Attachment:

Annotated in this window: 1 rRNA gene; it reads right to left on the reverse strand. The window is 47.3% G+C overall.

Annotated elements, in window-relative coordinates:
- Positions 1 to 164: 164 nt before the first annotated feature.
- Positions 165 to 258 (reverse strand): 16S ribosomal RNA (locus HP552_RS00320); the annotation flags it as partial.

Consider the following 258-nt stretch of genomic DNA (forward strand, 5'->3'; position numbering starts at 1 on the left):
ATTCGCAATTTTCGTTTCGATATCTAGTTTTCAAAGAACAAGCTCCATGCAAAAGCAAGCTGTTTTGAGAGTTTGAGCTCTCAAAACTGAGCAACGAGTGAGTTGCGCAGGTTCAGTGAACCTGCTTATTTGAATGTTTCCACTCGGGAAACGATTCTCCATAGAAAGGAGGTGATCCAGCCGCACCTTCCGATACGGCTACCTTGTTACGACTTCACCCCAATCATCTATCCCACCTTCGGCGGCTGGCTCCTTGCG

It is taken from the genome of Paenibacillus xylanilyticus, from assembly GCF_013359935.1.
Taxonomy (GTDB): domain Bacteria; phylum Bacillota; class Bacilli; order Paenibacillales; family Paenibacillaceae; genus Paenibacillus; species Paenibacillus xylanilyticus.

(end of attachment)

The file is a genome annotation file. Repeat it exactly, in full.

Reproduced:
Annotated in this window: 1 rRNA gene; it reads right to left on the reverse strand. The window is 47.3% G+C overall.

Annotated elements, in window-relative coordinates:
- Positions 1 to 164: 164 nt before the first annotated feature.
- Positions 165 to 258 (reverse strand): 16S ribosomal RNA (locus HP552_RS00320); the annotation flags it as partial.

Consider the following 258-nt stretch of genomic DNA (forward strand, 5'->3'; position numbering starts at 1 on the left):
ATTCGCAATTTTCGTTTCGATATCTAGTTTTCAAAGAACAAGCTCCATGCAAAAGCAAGCTGTTTTGAGAGTTTGAGCTCTCAAAACTGAGCAACGAGTGAGTTGCGCAGGTTCAGTGAACCTGCTTATTTGAATGTTTCCACTCGGGAAACGATTCTCCATAGAAAGGAGGTGATCCAGCCGCACCTTCCGATACGGCTACCTTGTTACGACTTCACCCCAATCATCTATCCCACCTTCGGCGGCTGGCTCCTTGCG

It is taken from the genome of Paenibacillus xylanilyticus, from assembly GCF_013359935.1.
Taxonomy (GTDB): domain Bacteria; phylum Bacillota; class Bacilli; order Paenibacillales; family Paenibacillaceae; genus Paenibacillus; species Paenibacillus xylanilyticus.